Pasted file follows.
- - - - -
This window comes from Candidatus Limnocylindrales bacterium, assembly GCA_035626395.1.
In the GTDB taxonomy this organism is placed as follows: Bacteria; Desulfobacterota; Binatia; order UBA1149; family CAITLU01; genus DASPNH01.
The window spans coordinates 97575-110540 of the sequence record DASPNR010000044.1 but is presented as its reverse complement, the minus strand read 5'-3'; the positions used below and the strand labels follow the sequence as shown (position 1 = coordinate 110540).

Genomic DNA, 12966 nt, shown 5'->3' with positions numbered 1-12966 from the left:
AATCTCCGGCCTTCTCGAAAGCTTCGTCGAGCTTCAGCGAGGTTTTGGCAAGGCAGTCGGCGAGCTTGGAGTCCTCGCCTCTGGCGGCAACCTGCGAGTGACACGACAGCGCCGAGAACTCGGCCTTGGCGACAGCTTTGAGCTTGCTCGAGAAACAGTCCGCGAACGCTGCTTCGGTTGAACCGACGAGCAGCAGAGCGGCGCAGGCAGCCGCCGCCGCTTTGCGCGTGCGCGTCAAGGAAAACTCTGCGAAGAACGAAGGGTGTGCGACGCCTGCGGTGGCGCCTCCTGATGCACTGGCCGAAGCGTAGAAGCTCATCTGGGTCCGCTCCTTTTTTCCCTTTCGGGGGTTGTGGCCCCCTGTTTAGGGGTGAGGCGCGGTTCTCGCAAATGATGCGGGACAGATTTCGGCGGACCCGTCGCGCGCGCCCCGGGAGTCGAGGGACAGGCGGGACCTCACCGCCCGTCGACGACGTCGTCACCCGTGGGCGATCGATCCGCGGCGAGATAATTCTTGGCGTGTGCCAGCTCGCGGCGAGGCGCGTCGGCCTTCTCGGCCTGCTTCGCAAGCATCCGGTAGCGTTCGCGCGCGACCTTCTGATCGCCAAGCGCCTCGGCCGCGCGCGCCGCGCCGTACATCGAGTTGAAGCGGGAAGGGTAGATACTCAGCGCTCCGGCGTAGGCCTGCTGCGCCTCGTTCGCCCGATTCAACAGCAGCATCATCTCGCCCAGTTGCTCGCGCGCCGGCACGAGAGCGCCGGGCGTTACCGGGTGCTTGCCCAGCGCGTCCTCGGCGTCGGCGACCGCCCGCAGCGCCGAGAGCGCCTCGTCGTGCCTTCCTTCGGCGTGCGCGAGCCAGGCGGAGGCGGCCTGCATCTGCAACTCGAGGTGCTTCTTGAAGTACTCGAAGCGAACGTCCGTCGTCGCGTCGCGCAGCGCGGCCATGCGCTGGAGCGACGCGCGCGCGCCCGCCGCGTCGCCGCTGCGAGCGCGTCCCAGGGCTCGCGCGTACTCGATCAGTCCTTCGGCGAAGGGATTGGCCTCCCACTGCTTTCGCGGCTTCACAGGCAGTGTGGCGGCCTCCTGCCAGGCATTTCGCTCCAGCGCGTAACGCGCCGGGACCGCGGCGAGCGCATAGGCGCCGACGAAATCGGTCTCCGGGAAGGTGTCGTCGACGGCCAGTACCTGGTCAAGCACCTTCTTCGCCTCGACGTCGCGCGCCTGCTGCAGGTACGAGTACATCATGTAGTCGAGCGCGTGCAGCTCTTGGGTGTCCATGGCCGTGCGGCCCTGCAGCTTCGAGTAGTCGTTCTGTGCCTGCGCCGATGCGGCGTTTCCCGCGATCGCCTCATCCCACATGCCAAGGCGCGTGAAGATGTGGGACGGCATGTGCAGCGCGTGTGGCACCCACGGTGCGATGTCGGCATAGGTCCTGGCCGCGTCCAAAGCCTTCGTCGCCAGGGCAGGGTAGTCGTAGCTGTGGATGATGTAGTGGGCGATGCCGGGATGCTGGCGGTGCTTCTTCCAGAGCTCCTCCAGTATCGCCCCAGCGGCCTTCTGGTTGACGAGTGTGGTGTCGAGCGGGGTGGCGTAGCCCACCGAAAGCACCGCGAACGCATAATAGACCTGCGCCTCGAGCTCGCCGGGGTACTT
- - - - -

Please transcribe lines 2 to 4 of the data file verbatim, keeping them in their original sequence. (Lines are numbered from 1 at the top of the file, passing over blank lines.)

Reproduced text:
In the GTDB taxonomy this organism is placed as follows: Bacteria; Desulfobacterota; Binatia; order UBA1149; family CAITLU01; genus DASPNH01.
The window spans coordinates 97575-110540 of the sequence record DASPNR010000044.1 but is presented as its reverse complement, the minus strand read 5'-3'; the positions used below and the strand labels follow the sequence as shown (position 1 = coordinate 110540).

Genomic DNA, 12966 nt, shown 5'->3' with positions numbered 1-12966 from the left: